[openskills-dev] Another constitution question

Bruce Badger bbadger at openskills.com
Thu Oct 28 13:53:38 BST 2004


Thanks to Daniel and Patrick for some excellent thought on the subject
of electronic voting systems for OpenSkills.

I do think we need someone who "owns" this project to get their head
around the use cases and bring all the ideas together.  But anyway, some
thoughts on this ...

The open voting project deals with many of the same issues Daniel &
Patrick have discussed:

http://www.openvotingconsortium.org/

It's not a direct match.  The open voting people are targeting a system
that produces a paper ballot that ends up in a physical ballot box, and
in which ballots are absolutely anonymous.

The ideas about voter verification do apply, though.  Imagine a system
that generates a string of bytes that represents a vote (no matter how
complex the vote).  Voter verification means that the voter can use a
selection of methods to check that ballot (the byte string) really does
reflect their intentions.  This is where the 10 programmers that Patrick
mentioned could get involved.  Each could write a program that would
inspect the ballot and report its meaning.  They should all, of course,
agree.  As should the system that tallies the votes.

The point is that voter verification is about the voter being able to
verify a vote, in the open voting sense, prior to casting it (into the
ballot box).  In our case, the ballot is a byte string that is cast into
an electronic tallying system.  Voter verification in this sense is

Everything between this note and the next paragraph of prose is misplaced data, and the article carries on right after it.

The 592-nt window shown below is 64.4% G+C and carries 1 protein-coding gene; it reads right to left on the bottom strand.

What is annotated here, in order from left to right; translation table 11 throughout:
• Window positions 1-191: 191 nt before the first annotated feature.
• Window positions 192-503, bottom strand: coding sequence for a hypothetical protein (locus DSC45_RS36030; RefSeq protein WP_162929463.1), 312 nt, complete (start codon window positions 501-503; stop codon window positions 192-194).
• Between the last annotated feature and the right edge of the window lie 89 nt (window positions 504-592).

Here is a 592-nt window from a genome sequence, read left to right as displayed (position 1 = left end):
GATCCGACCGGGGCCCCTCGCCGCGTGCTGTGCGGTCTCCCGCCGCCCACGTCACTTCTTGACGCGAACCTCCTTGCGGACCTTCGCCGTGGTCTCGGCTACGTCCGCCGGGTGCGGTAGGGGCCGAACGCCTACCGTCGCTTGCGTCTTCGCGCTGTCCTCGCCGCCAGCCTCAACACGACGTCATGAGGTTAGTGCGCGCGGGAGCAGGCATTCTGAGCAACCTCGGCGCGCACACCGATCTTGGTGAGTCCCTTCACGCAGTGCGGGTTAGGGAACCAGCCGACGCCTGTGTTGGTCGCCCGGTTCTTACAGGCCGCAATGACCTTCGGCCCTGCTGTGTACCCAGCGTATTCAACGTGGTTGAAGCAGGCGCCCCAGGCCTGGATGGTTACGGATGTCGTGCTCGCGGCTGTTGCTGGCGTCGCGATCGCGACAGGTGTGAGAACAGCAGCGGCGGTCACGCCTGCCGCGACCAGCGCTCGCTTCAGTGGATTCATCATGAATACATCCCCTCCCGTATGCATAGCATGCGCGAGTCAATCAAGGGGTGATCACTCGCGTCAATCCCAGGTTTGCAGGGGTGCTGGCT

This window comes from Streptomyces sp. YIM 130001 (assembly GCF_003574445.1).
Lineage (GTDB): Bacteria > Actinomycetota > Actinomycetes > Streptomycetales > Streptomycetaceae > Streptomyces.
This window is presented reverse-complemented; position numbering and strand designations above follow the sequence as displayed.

*not* about being able to trace a vote after it has been cast - once
cast it is, in the absence of anything else, anonymous.

The benefit of physical ballot boxes it that they can by physically
monitored, if necessary by many people at a time.  The many eyes tend to
keep the system honest.

How can one trust an electronic ballot box & tallying system?

I have note come across any clear papers on this (of the calibre of the
open voting material).  My hunch, though, is that the voters will have
to choose between:
	o Being anonymous
	o Being able to trace & reconfirm their vote after it's cast

So, imagine a voting UI...  

The construction of the byte string which represents the ballot can use
the same UI in all cases.  The ballot can be made in advance and checked
many times by the voter.

It is at the point of casting a vote that a voter must choose between
trusting the ballot box, or tracing their ballot.

By signing their ballot (using their OpenPGP key), the voter
simultaneously relinquishes their absolute anonymity, and makes their
ballot traceable.  Voters casting unsigned ballots must trust the
integrity of the ballot box and the tallying system.  Voting system
administrators should make every effort to keep even signed ballots
secret.

The casting system must allow those eligible to vote to cast a single
vote, and to confirm that vote if signed.  The casting system may even
allow signed votes to be modified (because we know for sure who owns a
ballot, this ought to be safe).  Cast ballots can be safely handed out
if encrypted using the key that signed them - only the voter will be
able to decrypt and read the ballot.

Of course, the devil is in the detail.

Daniel & Patrick seem to have some great ideas about some of the key
elements in making such a system work.

I suggest the next step is for someone to stick their hand to lead the
project to nail down the requirements, specify & build the system.

Daniel?  Patrick?  Anyone else?

-- 
Make the most of your skills - with OpenSkills
http://www.openskills.com

-------------- next part --------------
A non-text attachment was scrubbed...
Name: not available
Type: application/pgp-signature
Size: 227 bytes
Desc: This is a digitally signed message part
Url : http://lists.openskills.org/pipermail/openskills-dev/attachments/20041028/e1dffba8/attachment.pgp


More information about the OpenSkills-dev mailing list